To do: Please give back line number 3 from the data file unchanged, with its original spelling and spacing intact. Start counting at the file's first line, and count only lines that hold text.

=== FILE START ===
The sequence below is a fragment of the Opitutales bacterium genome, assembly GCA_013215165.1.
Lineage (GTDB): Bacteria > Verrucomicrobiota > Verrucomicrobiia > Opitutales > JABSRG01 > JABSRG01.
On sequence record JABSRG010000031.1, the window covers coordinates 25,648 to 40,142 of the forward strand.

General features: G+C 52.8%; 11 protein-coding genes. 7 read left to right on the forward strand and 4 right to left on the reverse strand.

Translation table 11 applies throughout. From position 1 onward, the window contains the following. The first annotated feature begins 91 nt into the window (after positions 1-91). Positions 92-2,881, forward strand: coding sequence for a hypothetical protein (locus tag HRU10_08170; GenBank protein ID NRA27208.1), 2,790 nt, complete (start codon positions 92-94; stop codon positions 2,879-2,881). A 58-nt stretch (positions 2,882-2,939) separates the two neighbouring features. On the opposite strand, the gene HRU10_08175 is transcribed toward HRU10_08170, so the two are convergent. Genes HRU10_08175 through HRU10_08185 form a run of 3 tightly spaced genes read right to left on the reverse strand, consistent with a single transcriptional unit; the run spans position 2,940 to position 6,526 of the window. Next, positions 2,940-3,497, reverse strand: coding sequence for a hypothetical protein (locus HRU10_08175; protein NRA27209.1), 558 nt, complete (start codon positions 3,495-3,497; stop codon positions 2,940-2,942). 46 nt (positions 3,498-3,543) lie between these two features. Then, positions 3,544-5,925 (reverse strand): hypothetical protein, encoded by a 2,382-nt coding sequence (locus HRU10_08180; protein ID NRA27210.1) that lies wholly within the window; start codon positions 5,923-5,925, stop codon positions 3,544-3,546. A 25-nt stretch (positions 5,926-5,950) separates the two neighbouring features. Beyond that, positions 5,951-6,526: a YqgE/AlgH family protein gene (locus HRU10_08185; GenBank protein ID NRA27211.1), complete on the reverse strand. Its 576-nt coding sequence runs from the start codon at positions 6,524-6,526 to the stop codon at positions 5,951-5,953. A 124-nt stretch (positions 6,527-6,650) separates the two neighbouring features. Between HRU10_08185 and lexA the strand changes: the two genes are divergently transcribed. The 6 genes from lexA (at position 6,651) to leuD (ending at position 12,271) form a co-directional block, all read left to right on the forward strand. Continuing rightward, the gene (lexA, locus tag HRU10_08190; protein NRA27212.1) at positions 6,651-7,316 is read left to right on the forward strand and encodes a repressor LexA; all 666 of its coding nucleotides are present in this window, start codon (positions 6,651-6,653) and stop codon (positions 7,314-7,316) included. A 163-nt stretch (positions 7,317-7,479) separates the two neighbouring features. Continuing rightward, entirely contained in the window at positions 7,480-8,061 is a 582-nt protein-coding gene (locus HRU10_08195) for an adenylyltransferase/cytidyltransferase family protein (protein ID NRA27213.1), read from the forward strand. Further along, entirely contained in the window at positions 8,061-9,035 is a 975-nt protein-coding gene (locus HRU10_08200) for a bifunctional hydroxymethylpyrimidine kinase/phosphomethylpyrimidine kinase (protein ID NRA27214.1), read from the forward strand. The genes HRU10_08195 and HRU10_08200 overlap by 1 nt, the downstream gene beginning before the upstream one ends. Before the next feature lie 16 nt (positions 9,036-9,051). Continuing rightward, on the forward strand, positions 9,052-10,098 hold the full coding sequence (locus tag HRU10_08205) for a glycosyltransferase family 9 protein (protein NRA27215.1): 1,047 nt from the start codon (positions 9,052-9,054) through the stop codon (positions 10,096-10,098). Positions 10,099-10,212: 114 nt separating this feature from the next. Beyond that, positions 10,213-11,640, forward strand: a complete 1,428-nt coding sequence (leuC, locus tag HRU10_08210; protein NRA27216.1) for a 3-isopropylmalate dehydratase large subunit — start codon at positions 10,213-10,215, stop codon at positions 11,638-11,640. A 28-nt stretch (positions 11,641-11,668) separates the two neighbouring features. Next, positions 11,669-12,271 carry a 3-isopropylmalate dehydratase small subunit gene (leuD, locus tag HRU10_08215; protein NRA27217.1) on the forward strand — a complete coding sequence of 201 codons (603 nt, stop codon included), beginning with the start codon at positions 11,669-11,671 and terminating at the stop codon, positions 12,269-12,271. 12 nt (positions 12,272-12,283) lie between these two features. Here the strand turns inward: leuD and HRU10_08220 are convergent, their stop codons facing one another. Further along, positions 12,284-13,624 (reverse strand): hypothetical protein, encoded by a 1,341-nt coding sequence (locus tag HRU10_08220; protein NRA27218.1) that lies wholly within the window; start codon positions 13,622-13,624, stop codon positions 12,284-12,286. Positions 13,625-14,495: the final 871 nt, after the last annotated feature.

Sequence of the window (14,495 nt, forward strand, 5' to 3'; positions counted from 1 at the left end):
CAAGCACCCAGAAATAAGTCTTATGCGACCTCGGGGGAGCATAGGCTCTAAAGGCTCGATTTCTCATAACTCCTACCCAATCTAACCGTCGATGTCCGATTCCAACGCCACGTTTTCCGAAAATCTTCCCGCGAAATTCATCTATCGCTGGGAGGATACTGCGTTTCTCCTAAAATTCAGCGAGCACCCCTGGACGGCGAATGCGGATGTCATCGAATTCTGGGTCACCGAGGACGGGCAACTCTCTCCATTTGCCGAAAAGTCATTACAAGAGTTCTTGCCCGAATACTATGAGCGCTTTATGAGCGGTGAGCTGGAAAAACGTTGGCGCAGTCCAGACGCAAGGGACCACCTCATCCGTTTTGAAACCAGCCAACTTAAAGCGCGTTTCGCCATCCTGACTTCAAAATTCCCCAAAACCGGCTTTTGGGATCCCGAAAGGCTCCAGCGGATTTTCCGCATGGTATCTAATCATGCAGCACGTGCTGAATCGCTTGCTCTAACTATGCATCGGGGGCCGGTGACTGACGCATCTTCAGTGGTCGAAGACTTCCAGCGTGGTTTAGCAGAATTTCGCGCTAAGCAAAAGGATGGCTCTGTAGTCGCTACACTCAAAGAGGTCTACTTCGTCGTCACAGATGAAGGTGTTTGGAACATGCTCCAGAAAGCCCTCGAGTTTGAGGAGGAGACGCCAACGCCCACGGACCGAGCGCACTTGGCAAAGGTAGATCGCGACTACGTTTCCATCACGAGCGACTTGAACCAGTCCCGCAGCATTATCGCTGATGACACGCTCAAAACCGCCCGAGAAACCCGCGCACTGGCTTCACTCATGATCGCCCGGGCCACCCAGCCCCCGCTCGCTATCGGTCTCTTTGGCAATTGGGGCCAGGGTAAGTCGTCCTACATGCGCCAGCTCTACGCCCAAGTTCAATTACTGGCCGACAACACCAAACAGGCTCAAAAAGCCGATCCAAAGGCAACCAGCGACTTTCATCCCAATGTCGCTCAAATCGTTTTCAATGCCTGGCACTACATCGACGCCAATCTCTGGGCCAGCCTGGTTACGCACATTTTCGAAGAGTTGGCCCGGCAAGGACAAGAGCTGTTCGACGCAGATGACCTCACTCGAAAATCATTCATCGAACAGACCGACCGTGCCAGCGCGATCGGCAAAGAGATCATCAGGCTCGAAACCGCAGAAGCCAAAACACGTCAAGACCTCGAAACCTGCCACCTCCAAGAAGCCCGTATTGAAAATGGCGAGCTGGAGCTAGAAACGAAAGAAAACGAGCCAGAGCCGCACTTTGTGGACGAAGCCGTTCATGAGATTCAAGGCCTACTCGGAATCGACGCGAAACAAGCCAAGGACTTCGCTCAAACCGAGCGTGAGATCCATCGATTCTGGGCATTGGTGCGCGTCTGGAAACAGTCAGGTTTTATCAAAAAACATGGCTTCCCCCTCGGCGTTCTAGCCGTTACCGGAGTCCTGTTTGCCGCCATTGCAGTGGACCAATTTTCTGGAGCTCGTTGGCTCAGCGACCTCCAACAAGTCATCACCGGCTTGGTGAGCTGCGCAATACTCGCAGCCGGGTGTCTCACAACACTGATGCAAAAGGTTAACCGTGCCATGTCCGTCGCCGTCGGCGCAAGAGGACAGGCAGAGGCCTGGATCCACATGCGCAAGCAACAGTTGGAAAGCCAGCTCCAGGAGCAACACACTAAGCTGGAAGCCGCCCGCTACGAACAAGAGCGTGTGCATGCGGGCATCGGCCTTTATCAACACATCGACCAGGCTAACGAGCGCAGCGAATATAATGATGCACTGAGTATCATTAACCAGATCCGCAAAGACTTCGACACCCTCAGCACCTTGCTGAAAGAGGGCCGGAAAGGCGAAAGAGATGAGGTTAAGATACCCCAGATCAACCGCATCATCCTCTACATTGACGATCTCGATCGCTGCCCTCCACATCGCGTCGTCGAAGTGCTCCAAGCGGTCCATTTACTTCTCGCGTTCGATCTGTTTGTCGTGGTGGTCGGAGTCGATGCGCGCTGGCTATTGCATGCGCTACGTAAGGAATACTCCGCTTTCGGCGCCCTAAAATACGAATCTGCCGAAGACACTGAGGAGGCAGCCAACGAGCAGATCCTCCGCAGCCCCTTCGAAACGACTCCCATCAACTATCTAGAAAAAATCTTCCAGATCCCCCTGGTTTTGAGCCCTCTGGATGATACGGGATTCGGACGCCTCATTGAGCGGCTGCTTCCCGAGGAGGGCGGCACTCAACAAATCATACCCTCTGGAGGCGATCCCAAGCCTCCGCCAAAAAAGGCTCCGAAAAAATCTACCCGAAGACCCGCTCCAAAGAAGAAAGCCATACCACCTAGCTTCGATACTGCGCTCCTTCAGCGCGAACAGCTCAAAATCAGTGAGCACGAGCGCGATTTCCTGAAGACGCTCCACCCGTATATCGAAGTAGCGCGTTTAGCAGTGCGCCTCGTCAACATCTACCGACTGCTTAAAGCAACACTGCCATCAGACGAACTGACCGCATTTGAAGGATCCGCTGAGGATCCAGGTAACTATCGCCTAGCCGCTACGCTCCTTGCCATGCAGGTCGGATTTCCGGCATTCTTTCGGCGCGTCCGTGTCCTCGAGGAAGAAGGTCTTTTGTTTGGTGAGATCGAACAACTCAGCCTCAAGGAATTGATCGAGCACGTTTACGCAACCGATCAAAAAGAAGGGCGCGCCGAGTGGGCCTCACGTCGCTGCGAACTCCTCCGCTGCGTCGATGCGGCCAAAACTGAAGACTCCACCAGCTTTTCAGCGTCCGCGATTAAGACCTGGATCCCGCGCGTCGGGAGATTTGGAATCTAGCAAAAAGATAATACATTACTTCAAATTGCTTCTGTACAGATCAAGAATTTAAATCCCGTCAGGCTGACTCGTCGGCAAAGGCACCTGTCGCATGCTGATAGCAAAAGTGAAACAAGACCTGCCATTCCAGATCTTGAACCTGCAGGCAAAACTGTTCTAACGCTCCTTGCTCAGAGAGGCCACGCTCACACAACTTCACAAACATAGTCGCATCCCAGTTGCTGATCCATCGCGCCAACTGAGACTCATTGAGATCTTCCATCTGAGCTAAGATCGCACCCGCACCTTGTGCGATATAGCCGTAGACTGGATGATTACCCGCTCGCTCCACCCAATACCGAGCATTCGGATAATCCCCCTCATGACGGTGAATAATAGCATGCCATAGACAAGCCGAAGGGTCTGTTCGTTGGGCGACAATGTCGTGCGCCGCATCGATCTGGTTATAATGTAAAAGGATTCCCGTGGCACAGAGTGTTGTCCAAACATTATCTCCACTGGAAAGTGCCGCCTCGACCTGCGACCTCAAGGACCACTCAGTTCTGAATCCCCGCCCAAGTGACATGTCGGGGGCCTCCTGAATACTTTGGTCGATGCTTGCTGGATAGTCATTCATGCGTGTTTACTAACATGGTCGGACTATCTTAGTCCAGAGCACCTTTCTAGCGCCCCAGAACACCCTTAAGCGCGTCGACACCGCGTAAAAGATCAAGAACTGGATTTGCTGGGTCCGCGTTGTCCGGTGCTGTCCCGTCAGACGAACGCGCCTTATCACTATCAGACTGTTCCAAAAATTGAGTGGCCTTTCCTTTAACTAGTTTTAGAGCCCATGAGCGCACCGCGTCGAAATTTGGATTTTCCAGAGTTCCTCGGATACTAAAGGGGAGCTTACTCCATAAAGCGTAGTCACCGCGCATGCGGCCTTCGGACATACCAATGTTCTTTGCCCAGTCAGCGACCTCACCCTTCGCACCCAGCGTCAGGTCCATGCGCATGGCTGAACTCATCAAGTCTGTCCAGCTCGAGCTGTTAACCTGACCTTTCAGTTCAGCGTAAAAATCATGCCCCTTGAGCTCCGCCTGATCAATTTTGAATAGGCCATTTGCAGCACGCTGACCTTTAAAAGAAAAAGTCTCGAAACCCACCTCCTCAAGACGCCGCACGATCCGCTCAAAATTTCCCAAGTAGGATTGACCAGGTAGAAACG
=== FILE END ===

On sequence record JABSRG010000031.1, the window covers coordinates 25,648 to 40,142 of the forward strand.